Hangover remedies throughout time

A Global Tour of Hangover Remedies throughout Time

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By Karina Reyes

For as long as people have been imbibing in beverages of the alcoholic variety, they’ve been seeking hangover remedies right alongside that.

From ancient Rome and Greece to today, each culture has its special way of easing the pain after a night of drinking. Whether it’s a hearty soup from Mexico, scented wreaths from Greece, or a sour pickle juice in Russia, these remedies are more than just treatments. They illuminate how different cultures use their local customs and beliefs in a commonplace problem.

Here we explore the fascinating remedies concocted around the world.

Note: We haven’t tested all these remedies, so please experiment at your own risk. After all, there are only so many hangovers one can (or should) endure for science!

Ancient Rome

roman culture drinking

The Romans were known for their extravagant feasts and love for wine, which inevitably leads to hangovers. To combat the symptoms, they came up with some unique remedies.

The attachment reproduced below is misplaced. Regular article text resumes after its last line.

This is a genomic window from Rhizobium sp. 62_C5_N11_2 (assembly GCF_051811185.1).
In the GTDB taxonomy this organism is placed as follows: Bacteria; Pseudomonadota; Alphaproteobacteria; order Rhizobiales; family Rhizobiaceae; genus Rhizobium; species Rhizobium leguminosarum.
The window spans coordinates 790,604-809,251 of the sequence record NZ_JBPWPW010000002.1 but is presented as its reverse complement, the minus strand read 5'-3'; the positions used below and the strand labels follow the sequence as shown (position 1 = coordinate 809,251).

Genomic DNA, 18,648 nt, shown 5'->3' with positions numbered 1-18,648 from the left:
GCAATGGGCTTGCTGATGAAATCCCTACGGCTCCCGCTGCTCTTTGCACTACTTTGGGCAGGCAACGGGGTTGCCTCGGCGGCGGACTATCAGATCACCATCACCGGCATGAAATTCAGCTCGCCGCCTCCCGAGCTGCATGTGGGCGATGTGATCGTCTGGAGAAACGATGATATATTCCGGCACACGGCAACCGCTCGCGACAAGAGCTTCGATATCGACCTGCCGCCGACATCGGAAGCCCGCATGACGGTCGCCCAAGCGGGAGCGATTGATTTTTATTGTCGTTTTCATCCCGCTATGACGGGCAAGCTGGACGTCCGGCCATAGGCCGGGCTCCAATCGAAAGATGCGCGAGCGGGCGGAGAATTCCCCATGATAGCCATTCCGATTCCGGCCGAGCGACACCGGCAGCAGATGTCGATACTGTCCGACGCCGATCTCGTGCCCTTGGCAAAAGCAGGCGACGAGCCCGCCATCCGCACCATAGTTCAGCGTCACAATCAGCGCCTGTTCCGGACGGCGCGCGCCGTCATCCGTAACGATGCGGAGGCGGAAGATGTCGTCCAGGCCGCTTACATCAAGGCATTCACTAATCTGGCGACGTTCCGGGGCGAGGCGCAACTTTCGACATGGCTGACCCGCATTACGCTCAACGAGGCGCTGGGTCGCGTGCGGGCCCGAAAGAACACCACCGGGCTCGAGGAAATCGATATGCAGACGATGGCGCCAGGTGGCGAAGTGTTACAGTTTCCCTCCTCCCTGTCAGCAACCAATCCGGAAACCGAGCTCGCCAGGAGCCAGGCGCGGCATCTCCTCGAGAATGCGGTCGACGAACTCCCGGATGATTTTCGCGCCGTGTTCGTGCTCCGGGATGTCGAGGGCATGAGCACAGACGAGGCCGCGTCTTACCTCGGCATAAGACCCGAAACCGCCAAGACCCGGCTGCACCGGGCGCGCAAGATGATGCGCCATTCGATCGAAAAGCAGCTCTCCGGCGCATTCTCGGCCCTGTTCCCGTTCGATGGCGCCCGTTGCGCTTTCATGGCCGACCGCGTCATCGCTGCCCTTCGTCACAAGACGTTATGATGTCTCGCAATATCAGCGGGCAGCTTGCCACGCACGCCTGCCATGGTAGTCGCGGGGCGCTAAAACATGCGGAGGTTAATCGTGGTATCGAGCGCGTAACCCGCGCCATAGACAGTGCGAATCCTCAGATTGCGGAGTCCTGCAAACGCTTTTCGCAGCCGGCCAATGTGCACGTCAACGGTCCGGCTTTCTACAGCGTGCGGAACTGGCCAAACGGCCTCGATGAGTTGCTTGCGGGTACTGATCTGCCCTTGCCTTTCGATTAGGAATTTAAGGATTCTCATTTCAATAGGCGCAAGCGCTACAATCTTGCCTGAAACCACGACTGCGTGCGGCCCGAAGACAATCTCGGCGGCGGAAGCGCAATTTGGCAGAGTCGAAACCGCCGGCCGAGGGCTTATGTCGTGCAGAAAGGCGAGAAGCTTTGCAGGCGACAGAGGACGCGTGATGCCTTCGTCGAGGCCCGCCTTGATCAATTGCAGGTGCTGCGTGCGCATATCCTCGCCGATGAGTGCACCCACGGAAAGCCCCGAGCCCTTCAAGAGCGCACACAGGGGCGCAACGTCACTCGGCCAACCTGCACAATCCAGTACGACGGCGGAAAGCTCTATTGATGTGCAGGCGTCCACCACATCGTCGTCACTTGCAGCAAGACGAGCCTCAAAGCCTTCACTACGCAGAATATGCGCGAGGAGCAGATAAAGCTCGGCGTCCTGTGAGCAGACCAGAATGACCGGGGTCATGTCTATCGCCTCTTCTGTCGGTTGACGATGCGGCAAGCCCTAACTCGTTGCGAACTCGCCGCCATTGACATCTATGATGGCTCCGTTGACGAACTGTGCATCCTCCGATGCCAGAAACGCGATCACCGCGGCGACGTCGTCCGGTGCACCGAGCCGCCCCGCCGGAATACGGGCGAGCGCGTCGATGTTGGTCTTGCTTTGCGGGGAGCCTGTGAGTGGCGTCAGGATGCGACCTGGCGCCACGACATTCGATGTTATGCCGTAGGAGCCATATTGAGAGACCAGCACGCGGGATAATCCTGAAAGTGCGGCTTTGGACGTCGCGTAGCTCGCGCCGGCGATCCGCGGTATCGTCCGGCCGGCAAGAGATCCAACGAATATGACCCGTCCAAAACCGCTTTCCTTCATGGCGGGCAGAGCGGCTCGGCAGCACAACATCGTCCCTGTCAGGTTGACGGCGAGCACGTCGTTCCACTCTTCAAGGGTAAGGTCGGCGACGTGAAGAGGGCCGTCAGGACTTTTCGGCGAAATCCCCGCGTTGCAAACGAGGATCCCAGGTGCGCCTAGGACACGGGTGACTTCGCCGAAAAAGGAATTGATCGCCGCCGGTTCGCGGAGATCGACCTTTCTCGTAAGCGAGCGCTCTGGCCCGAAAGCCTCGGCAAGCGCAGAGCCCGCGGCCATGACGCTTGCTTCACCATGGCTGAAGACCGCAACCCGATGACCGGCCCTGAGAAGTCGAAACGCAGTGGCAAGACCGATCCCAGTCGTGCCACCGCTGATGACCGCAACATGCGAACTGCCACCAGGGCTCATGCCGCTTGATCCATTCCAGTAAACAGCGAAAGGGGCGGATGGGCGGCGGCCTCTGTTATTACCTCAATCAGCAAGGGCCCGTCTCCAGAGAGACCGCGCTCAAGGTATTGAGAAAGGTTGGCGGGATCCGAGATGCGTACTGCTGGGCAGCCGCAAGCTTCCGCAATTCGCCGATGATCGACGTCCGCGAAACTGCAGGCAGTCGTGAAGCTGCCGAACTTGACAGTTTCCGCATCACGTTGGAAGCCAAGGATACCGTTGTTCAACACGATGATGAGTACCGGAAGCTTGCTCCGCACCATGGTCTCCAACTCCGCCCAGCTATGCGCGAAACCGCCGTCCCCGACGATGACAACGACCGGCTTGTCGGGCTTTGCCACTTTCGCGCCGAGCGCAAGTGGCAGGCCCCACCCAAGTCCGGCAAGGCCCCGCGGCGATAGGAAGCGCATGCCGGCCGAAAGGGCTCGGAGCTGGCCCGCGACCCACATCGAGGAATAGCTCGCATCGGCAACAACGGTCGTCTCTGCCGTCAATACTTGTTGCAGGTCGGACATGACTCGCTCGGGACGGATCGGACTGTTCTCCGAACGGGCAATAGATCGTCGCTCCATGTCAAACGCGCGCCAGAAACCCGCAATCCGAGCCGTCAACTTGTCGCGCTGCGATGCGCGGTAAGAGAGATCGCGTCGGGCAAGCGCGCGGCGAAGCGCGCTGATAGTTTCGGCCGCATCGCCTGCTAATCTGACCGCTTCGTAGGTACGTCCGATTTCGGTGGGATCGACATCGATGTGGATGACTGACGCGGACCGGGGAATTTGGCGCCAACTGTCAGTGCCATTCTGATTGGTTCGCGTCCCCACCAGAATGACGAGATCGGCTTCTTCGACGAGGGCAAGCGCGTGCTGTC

Pliny the Elder, a famous Roman philosopher and author, suggested consuming raw owl’s eggs or fried canary as a hangover cure. These remedies were believed to replenish the body with essential nutrients lost during drinking, similar to modern practices of consuming protein-rich foods to combat hangovers.

Medieval Europe

During medieval times, there was a belief that “like cures like.” This led to a practice called “hair of the dog,” where people would consume more alcohol the morning after heavy drinking. 

The term comes from the ancient belief that placing the hair of the dog that bit you on the wound would cure the pain. The goal was to treat withdrawal symptoms by temporarily increasing blood alcohol levels.

17th Century England

strong waters spirits

During this period, the English often turned to “strong waters,” or what we now recognize as distilled spirits, to treat hangovers. These beverages were typically infused with herbs and spices believed to have medicinal properties. 

The common concoction might include ingredients like anise, juniper, and caraway, which were thought to aid digestion and alleviate headaches associated with hangovers.

19th Century United States

raw oysters

The Prairie Oyster, a popular hangover remedy dating back to the 19th century, is still consumed in some regions. This remedy involves a raw egg mixed with Worcestershire sauce, hot sauce, salt, and ground black pepper, all consumed in a single gulp. 

The concept behind this is that the raw egg offers protein that stabilizes blood sugar levels while the spicy and salty ingredients stimulate the metabolism, assisting in detoxifying the body.

Early 20th Century Korea

Haejangguk korean soup

“Haejangguk,” which translates to “soup to chase a hangover,” is a traditional Korean remedy that is still popular today. This soup is made with hearty ingredients such as dried Napa cabbage, vegetables, beef, and congealed ox blood.